Mitochondrial Disease Center

H̱olon, Israel

Mitochondrial Disease Center

H̱olon, Israel
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Leshinsky-Silver E.,Wolfson Medical Center | Leshinsky-Silver E.,Mitochondrial Disease Center | Leshinsky-Silver E.,Tel Aviv University | Malinger G.,Tel Aviv University | And 18 more authors.
European Journal of Human Genetics | Year: 2011

Aicardi-Goutiéres syndrome (AGS) is a genetic neurodegenerative disorder with clinical symptoms mimicking a congenital viral infection. Five causative genes have been described: three prime repair exonuclease1 (TREX1), ribonucleases H2A, B and C, and most recently SAM domain and HD domain 1 (SAMHD1). We performed a detailed clinical and molecular characterization of a family with autosomal recessive neurodegenerative disorder showing white matter destruction and calcifications, presenting in utero and associated with multiple mtDNA deletions. A muscle biopsy was normal and did not show any evidence of respiratory chain dysfunction. Southern blot analysis of tissue from a living child and affected fetuses demonstrated multiple mtDNA deletions. Molecular analysis of genes involved in mtDNA synthesis and maintenance (POLGα, POLGΒ, Twinkle, ANT1, TK2, SUCLA1 and DGOUK) revealed normal sequences. Sequencing of TREX1 and ribonucleases H2A, B and C failed to reveal any mutations. Whole-genome homozygosity mapping revealed a candidate region containing the SAMHD1 gene. Sequencing of the gene in the affected child and two affected fetuses revealed a large deletion (9 kb), spanning the promoter, exon1 and intron 1. The parents were found to be heterozygous for this deletion. The identification of a homozygous large deletion in the SAMHD1 gene causing atypical AGS with multiple mtDNA deletions may add information regarding the involvement of mitochondria in self-activation of innate immunity by cell intrinsic components. © 2011 Macmillan Publishers Limited All rights reserved.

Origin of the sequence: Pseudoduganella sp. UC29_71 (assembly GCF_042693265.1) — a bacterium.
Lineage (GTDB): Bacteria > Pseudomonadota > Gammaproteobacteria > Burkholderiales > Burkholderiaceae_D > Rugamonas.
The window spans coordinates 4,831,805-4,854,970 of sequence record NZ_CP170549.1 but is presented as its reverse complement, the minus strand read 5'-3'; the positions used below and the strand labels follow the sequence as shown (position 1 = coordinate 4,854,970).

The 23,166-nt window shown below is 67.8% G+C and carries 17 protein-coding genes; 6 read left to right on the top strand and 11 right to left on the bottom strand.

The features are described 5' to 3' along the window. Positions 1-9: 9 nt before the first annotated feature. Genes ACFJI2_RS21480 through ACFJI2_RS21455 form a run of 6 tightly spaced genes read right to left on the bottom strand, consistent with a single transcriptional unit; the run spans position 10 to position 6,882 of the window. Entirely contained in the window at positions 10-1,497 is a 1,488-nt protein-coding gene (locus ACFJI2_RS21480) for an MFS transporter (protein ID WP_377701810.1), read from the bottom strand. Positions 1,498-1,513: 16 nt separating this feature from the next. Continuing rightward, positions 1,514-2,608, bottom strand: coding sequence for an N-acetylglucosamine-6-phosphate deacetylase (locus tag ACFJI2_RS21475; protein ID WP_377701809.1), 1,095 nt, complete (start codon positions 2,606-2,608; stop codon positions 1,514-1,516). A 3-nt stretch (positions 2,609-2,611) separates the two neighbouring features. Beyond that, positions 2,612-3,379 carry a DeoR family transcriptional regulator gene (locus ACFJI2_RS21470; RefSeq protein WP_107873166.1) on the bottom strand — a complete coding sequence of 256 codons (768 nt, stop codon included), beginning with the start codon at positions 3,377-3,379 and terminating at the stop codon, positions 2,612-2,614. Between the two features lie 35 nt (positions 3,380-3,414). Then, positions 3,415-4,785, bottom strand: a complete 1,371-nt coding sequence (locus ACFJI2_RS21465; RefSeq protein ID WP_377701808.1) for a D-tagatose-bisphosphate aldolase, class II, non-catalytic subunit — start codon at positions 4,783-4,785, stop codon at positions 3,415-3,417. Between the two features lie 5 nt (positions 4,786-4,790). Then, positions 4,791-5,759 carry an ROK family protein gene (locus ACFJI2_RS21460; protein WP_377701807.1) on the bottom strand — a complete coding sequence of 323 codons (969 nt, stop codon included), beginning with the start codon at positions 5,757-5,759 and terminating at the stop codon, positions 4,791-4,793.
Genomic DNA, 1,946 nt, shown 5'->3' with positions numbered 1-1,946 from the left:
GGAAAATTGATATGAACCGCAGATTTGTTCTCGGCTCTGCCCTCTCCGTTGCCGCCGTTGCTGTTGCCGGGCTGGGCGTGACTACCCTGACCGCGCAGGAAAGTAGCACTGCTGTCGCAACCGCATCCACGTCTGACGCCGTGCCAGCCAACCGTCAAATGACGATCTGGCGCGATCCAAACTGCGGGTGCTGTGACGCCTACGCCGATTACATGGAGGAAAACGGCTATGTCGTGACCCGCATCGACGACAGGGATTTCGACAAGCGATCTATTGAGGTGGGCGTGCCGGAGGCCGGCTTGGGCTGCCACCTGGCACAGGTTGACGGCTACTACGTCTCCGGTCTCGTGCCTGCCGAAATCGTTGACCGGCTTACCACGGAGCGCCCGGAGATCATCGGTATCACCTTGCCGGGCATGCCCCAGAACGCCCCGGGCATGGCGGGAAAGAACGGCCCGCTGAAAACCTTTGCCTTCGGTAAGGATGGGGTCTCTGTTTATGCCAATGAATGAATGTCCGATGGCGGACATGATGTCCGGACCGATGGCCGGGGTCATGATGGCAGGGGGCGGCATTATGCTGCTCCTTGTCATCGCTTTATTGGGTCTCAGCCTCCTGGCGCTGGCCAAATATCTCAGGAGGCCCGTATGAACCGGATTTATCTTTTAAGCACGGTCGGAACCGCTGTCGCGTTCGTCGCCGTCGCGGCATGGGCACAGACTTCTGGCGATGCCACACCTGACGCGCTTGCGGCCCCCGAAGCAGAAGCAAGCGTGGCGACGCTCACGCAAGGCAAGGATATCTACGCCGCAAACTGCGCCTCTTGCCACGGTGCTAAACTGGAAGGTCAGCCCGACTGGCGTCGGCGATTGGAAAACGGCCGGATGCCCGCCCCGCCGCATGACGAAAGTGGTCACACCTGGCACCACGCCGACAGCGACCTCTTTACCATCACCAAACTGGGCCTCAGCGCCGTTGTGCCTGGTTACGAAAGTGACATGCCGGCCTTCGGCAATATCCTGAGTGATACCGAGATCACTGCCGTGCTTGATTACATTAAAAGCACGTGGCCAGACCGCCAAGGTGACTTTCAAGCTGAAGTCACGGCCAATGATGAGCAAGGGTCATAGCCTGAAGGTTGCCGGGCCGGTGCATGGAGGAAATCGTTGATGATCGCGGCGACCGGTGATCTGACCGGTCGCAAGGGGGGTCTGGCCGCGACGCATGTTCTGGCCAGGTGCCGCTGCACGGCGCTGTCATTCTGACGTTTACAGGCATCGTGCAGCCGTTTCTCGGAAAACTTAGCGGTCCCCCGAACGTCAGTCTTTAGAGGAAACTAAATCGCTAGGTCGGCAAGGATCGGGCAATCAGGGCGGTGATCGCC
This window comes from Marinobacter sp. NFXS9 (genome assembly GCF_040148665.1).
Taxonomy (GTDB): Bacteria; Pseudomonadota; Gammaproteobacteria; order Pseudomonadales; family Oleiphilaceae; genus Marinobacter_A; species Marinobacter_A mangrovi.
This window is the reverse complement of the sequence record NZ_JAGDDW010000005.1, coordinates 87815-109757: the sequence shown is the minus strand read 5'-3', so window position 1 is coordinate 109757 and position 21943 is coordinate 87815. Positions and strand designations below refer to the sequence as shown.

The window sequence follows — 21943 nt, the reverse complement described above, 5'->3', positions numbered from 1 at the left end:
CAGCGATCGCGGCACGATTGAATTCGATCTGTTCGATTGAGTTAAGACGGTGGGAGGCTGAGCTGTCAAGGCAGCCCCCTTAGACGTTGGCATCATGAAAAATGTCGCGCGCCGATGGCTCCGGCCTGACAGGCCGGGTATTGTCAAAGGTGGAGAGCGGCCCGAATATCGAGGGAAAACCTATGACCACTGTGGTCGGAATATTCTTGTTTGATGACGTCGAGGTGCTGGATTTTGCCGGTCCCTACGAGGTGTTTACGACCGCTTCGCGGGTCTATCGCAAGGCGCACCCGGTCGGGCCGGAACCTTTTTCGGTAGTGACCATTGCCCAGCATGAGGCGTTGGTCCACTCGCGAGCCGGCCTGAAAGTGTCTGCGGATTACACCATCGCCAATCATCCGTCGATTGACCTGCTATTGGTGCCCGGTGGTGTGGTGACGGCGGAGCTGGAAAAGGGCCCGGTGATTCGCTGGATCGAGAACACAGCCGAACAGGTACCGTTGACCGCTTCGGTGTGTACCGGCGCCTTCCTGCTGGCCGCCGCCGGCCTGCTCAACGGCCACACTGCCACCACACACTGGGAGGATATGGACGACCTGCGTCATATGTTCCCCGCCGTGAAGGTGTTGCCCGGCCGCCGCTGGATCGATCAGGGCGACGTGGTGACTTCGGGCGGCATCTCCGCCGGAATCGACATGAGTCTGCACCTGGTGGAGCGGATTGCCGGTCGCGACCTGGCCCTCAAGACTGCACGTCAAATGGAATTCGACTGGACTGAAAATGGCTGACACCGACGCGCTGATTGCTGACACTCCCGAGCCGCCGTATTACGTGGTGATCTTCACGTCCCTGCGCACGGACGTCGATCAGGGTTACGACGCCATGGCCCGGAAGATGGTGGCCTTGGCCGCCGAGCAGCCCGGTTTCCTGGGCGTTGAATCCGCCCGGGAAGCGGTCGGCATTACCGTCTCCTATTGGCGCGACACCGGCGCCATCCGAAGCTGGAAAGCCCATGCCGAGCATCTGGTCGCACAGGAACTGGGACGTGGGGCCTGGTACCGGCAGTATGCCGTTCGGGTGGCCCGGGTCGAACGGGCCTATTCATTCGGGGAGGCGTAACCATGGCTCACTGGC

Leshinsky-Silver E.,Wolfson Medical Center | Leshinsky-Silver E.,Mitochondrial Disease Center | Leshinsky-Silver E.,Tel Aviv University | Shuvalov R.,Mitochondrial Disease Center | And 8 more authors.
Journal of Child Neurology | Year: 2011

An increasing number of reports describe mutations in mitochondrial DNA coding regions, especially in mitochondrial DNA- encoded nicotinamide adenine dinucleotide dehydrogenase subunit genes of the respiratory chain complex I, as causing early-onset Leigh syndrome. The authors report the molecular findings in a 24-year-old patient with juvenile-onset Leigh syndrome presenting with optic atrophy, ataxia dystonia, and epilepsy. A brain magnetic resonance imaging revealed bilateral basal ganglia and thalamic hypointensities, and a magnetic resonance spectroscopy revealed an increased lactate peak. The authors identified a T14487C change causing M63V substitution in the mitochondrial ND6 gene. The mutation was heteroplasmic in muscle and blood samples, with different mutation loads, and was absent in the patient's mother's urine and blood samples. They suggest that the T14487C mtDNA mutation should be analyzed in Leigh syndrome, presenting with optic atrophy, ataxia, dystonia, and epilepsy, regardless of age. © 2011 The Author(s).


Leshinsky-Silver E.,Wolfson Medical Center | Leshinsky-Silver E.,Mitochondrial Disease Center | Lev D.,Mitochondrial Disease Center | Lev D.,Institute of Medical Genetics | And 8 more authors.
Molecular Genetics and Metabolism | Year: 2010

Leigh syndrome can be caused by defects in both nuclear and mitochondrial genes involved in energy metabolism. Recently, an increasing number of mutations in mitochondrial DNA encoding regions, especially in NADH dehydrogenase (respiratory chain complex I) subunits, have been reported as causative of early onset Leigh syndrome. We describe a patient whose fetal brain ultrasound demonstrated periventricular pseudocyst suggestive of a possible mitochondrial disorder who presented postnatally with Leigh syndrome. A muscle biopsy demonstrated a partial decrease in complex I and pyruvate dehydrogenase (PDH-E1α) activity. Sequencing of the PDH-E1 alpha gene did not reveal any mutation. Sequencing of the mtDNA revealed a novel heteroplasmic G10254A (D66N) mutation in the ND3 gene. This change results in a substitution of aspartic acid to asparagine in a highly conserved domain of the ND3 subunit. The mutation could not be detected in the mother's blood or urine sediment. Blue native gel electrophoresis of muscle mitochondria revealed a normal size, albeit a decreased level of complex I. The G10254A substitution in the mtDNA-ND3 gene is another cause of maternally inherited Leigh syndrome. This case demonstrates that periventricular pseudocysts may be the initial in utero presentation in patients with mitochondrial disorders. We emphasize the importance of screening the mtDNA in pediatric patients as the first step in molecular diagnosis of Leigh syndrome. © 2010 Elsevier Inc. All rights reserved.

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